Achieving a social imperative for health will face several challenges, not the least of which are the limitations of the current organizing principles of our systems of care. There also may be significant resistance to change by commercial and professional networks of self-interest embedded throughout the health care ecosystem.
However, there are three key and largely non-disruptive steps that can be taken immediately.
First: A universal framework for care planning; an information architecture that allows everyone’s health to be assessed — and goals set — through the same set of categories: universal, characteristic-based, and condition-indicated preventive measures, condition management, and compassionate care strategies.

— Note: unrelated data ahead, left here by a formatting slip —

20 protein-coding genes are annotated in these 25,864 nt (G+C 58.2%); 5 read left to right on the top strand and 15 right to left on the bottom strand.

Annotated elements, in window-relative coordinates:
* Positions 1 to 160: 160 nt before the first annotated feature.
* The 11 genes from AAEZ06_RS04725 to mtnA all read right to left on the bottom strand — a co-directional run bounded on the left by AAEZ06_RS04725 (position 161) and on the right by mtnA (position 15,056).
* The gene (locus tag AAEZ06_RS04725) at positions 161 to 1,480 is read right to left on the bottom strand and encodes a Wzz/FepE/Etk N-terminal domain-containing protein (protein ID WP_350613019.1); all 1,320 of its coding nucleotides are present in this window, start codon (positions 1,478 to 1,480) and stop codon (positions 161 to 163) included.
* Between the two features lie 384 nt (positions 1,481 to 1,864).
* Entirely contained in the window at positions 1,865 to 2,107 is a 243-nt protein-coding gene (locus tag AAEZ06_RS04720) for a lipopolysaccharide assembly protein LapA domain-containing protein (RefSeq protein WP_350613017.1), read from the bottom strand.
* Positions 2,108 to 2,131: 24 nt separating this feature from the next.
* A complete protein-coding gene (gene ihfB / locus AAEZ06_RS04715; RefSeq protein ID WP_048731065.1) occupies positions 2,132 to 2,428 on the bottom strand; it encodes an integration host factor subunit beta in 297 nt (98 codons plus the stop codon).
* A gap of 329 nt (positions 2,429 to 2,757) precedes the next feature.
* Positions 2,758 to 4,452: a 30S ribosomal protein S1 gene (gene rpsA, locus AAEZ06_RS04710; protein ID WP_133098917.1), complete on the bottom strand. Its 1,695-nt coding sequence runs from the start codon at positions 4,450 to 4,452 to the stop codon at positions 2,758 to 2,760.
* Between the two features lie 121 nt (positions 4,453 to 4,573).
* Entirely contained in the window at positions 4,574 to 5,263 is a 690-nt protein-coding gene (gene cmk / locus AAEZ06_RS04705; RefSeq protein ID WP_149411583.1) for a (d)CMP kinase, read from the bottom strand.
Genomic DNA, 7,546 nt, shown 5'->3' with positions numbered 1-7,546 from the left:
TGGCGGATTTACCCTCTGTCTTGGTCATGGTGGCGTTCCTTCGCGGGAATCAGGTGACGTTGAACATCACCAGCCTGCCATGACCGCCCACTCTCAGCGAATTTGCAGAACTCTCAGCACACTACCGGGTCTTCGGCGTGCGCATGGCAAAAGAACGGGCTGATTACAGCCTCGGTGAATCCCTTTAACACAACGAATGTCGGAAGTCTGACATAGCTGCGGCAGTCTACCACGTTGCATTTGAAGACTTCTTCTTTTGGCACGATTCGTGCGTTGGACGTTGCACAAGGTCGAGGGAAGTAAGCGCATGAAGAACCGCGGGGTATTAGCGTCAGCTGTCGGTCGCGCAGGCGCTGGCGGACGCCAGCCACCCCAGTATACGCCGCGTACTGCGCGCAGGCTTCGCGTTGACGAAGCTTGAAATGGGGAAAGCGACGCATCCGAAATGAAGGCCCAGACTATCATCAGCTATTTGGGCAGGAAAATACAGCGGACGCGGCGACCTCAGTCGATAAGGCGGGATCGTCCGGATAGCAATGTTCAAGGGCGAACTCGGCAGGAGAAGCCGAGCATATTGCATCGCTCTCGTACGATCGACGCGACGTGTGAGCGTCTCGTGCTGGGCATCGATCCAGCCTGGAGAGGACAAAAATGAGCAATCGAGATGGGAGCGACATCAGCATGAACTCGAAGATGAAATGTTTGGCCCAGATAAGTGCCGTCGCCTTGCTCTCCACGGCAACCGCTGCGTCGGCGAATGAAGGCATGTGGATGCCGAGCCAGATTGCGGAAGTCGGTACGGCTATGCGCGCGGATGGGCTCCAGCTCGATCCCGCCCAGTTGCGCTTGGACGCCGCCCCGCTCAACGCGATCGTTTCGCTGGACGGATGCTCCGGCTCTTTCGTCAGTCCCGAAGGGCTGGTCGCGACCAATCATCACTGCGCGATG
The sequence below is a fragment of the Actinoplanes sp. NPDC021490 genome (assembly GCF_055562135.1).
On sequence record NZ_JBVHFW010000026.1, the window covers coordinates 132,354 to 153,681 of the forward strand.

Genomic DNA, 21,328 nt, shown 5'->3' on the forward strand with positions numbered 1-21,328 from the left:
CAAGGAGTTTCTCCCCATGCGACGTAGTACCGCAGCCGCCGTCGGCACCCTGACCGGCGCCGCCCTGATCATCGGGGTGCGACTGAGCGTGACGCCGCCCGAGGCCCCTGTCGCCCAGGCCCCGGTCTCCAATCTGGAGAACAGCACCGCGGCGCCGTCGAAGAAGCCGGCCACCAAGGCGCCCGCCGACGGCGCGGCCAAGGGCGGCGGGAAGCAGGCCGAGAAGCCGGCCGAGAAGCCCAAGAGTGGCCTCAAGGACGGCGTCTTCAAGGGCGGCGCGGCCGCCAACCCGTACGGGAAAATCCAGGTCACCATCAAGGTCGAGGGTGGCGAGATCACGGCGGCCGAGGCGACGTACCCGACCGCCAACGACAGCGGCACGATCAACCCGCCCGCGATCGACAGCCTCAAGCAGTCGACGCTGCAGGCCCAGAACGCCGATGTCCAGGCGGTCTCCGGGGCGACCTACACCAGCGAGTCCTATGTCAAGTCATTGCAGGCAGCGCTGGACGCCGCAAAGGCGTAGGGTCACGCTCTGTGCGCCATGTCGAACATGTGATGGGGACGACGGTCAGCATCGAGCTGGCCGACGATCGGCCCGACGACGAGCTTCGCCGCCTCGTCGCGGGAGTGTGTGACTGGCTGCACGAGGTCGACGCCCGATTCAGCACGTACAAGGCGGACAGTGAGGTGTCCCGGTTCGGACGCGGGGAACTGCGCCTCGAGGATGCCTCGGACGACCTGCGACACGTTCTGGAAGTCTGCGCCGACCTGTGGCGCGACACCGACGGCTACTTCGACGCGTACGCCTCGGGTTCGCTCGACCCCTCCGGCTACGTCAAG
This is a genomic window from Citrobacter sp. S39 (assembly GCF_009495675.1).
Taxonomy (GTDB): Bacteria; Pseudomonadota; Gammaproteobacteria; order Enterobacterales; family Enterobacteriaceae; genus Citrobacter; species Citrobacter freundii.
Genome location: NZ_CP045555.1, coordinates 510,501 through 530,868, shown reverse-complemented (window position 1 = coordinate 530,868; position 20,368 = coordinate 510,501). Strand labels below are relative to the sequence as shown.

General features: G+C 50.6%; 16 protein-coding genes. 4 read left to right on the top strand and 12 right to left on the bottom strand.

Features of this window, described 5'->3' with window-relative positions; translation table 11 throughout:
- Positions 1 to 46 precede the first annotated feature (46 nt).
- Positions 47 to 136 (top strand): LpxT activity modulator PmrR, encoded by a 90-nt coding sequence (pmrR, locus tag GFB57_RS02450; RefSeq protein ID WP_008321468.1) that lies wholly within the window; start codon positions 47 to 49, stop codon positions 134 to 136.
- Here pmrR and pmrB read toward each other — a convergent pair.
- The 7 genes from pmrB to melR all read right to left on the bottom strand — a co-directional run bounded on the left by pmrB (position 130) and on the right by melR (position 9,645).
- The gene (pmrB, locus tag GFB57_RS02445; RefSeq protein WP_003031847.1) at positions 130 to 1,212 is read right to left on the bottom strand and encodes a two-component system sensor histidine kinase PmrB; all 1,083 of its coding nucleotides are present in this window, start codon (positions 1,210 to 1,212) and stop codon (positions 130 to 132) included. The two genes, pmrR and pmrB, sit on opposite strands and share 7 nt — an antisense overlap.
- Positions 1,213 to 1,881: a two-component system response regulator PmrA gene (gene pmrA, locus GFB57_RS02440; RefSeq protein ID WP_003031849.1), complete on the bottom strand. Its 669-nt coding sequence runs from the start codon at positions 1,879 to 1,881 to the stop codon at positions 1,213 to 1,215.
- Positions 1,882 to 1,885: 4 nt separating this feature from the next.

Goals of care would seek to effect change on the biological, environmental, social, or behavioral determinants of the patient’s current state toward aspirational goal-states for risk level, the burden of illness or disability, functional capacity, or emotional well-being.
Aggregating and analyzing data from a universal care planning framework would allow us to rationally determine the requirements, priorities, and value of investments to improve the health of our citizens.
Second: The use of that care plan as a “single source of truth” to orchestrate the activities and contribution towards the goal of all the members of a patient’s health-resource community, irrespective of institutional affiliation and inclusive of family, friends, and community.